The Black Angel of Oakland Cemetery – Iowa City, Iowa - Atlas Obscura
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Iowa City, Iowa

The Black Angel of Oakland Cemetery

A mysteriously dark cemetery monument fuels stories and legends galore. 

The golden towering figure was built as a beautiful yet mournful burial monument for the resting place of the Feldevert family, and erected in a quiet Iowa City cemetery in 1912.

At 8 1/2 ft. tall, the broad-winged angelic statue stands out amongst rows of simple gravestones, and enjoys very large recognition in the area—not for its finely-crafted sorrowful visage, but for its insistence on appearing eerily black. Regardless of being a simple case of bronze oxidizing, the effect is pretty creepy, and one can’t be blamed for letting their imagination off the leash a little. The angel was designed by artist Mario Korbel, and stands watch over Theresa and Nicholas Feldevert, as well as Theresa’s son from her first marriage, Edward Dolezal. Over the years, the angel turned darker and darker, a greenish black patina effect that made the statue creepier and creepier.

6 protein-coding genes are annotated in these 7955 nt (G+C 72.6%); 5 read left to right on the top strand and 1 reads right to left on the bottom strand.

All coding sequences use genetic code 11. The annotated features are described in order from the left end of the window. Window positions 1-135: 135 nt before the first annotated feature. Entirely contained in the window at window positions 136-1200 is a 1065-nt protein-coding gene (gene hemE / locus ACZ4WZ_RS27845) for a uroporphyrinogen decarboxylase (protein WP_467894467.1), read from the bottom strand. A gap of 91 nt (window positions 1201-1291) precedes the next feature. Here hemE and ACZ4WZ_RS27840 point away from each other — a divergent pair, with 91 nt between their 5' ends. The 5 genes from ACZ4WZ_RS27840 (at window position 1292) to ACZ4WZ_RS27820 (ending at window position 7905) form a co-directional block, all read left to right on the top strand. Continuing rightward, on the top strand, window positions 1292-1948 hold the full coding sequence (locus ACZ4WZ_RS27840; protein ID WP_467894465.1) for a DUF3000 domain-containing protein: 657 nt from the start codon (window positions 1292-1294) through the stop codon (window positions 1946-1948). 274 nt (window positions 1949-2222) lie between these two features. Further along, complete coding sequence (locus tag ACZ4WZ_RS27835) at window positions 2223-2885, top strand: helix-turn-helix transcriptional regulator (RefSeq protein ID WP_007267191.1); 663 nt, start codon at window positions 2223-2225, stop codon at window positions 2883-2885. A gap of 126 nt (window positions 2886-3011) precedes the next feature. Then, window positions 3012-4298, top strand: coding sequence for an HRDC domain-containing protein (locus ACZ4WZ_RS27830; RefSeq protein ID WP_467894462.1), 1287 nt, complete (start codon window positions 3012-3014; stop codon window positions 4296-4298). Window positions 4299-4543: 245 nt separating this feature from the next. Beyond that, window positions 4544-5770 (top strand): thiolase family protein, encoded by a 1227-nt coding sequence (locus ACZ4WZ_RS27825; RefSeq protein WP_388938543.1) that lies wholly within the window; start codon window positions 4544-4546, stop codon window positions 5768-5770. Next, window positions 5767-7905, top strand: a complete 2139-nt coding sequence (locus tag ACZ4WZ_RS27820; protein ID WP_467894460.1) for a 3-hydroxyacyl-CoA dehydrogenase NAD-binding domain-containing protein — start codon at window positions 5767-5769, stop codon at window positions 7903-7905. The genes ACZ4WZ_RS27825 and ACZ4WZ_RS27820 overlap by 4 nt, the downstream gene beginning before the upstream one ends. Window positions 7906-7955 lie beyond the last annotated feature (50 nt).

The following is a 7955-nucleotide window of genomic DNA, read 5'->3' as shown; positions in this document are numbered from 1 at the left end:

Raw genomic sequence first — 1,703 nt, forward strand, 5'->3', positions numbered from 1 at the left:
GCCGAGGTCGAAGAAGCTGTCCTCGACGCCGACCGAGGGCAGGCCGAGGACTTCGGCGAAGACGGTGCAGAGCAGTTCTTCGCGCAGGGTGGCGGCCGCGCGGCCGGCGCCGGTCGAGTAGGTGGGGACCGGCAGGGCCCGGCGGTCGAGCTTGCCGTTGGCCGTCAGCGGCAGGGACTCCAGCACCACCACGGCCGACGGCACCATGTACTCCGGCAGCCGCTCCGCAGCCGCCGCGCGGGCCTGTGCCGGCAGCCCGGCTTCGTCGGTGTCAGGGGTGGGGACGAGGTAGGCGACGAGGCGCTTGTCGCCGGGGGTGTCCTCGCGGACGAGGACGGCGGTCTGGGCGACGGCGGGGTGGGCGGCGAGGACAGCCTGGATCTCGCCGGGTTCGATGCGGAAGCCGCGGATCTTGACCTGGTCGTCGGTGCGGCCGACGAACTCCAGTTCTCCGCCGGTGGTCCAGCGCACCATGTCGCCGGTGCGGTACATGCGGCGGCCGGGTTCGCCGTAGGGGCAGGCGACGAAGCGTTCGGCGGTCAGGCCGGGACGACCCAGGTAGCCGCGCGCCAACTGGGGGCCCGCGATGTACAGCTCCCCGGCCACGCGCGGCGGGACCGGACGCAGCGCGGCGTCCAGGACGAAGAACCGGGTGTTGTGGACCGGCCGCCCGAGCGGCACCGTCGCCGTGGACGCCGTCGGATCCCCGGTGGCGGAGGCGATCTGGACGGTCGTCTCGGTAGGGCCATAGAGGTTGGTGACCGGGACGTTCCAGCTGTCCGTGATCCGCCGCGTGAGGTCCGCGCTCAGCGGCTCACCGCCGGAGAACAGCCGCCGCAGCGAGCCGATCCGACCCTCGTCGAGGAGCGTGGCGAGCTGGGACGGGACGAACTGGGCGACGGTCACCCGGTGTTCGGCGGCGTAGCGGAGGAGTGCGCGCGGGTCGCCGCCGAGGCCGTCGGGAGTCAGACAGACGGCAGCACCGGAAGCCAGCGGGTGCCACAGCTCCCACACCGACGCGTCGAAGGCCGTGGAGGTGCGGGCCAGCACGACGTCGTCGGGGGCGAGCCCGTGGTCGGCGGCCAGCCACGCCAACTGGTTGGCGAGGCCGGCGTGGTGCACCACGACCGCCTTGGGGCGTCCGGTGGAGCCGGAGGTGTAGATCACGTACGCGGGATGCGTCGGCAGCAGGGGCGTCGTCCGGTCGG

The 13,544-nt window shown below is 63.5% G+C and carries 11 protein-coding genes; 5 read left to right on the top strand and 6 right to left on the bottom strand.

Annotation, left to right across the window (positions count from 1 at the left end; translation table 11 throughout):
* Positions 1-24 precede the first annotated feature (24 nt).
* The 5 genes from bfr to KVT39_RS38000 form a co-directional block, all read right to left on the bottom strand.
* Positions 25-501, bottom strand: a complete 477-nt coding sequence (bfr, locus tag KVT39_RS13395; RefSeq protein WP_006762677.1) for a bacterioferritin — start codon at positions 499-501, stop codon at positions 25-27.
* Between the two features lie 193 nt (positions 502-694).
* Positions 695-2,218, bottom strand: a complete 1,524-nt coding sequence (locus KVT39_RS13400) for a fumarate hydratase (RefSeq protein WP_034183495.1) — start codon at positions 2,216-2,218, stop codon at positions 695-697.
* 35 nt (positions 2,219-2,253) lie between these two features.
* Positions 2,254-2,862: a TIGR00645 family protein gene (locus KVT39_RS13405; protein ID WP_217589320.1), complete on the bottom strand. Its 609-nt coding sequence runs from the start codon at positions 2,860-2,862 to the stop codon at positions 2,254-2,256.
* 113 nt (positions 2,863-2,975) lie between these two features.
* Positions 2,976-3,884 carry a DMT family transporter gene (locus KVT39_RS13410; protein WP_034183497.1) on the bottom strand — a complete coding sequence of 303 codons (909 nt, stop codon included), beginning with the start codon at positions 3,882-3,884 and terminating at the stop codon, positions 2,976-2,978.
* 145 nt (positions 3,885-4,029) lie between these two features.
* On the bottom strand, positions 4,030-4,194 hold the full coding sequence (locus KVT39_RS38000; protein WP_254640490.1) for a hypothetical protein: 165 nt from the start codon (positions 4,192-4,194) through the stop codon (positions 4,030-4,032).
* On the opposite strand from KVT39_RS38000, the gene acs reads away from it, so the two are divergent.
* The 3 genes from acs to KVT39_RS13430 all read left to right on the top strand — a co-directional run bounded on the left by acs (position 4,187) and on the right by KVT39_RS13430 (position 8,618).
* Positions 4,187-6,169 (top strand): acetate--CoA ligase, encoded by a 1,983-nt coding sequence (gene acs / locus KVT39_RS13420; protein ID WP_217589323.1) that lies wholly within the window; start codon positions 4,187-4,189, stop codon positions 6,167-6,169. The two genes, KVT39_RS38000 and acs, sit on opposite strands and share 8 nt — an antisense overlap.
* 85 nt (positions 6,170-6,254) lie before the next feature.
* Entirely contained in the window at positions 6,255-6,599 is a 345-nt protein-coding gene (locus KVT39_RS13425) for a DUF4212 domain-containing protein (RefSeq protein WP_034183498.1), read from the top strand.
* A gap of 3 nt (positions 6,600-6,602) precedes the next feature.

Soon, the angel attracted the attention of ghost seekers and kids looking for a cheap thrill. Legends and lore started popping up everywhere—touch or kiss the statue and you’ll be struck dead…unless of course you’re a virgin. Pregnant women steer clear, concerned that stepping under the shadowy wings could cause the loss of their child. It’s haunted, it’s cursed, and everything in-between. 

Due to the amount of shenanigans the statue attracts, the cemetery security keeps a pretty close eye on it. Vandals have snapped off several of the fingers doing who knows what with them, and kids giggle and drink and carousing under its wings. If you got for a visit (or a kiss) make sure to behave yourself…someone is watching.

Know Before You Go

Head north on Governor Street in Iowa City. Turn left at Brown Street and proceed into the Oakland Cemetery. Follow the road, sticking mostly to the right, as she will appear about halfway back in the cemetery under a street lamp.